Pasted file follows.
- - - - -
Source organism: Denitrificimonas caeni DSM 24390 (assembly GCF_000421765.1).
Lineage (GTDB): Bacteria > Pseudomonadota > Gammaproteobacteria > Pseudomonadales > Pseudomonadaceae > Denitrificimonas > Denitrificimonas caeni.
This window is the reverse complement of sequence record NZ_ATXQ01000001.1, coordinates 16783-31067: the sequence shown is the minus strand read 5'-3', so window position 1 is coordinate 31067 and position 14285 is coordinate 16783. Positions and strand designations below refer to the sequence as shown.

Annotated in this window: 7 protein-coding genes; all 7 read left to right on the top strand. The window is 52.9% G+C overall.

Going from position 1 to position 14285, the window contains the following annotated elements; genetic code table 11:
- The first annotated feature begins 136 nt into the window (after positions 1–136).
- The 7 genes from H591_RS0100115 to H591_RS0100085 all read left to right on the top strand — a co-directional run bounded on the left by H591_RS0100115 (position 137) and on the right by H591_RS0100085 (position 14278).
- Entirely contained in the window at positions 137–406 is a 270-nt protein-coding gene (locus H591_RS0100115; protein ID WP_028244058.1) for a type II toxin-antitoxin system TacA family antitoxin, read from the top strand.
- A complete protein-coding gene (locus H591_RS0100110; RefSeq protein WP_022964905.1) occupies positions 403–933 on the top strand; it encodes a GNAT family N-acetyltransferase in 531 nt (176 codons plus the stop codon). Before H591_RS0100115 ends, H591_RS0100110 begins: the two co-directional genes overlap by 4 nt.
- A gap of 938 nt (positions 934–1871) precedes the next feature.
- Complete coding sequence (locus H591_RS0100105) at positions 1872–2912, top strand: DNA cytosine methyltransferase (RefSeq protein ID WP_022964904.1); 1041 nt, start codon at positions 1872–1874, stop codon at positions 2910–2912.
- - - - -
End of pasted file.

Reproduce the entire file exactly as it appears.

Source organism: Denitrificimonas caeni DSM 24390 (assembly GCF_000421765.1).
Lineage (GTDB): Bacteria > Pseudomonadota > Gammaproteobacteria > Pseudomonadales > Pseudomonadaceae > Denitrificimonas > Denitrificimonas caeni.
This window is the reverse complement of sequence record NZ_ATXQ01000001.1, coordinates 16783-31067: the sequence shown is the minus strand read 5'-3', so window position 1 is coordinate 31067 and position 14285 is coordinate 16783. Positions and strand designations below refer to the sequence as shown.

Annotated in this window: 7 protein-coding genes; all 7 read left to right on the top strand. The window is 52.9% G+C overall.

Going from position 1 to position 14285, the window contains the following annotated elements; genetic code table 11:
- The first annotated feature begins 136 nt into the window (after positions 1–136).
- The 7 genes from H591_RS0100115 to H591_RS0100085 all read left to right on the top strand — a co-directional run bounded on the left by H591_RS0100115 (position 137) and on the right by H591_RS0100085 (position 14278).
- Entirely contained in the window at positions 137–406 is a 270-nt protein-coding gene (locus H591_RS0100115; protein ID WP_028244058.1) for a type II toxin-antitoxin system TacA family antitoxin, read from the top strand.
- A complete protein-coding gene (locus H591_RS0100110; RefSeq protein WP_022964905.1) occupies positions 403–933 on the top strand; it encodes a GNAT family N-acetyltransferase in 531 nt (176 codons plus the stop codon). Before H591_RS0100115 ends, H591_RS0100110 begins: the two co-directional genes overlap by 4 nt.
- A gap of 938 nt (positions 934–1871) precedes the next feature.
- Complete coding sequence (locus H591_RS0100105) at positions 1872–2912, top strand: DNA cytosine methyltransferase (RefSeq protein ID WP_022964904.1); 1041 nt, start codon at positions 1872–1874, stop codon at positions 2910–2912.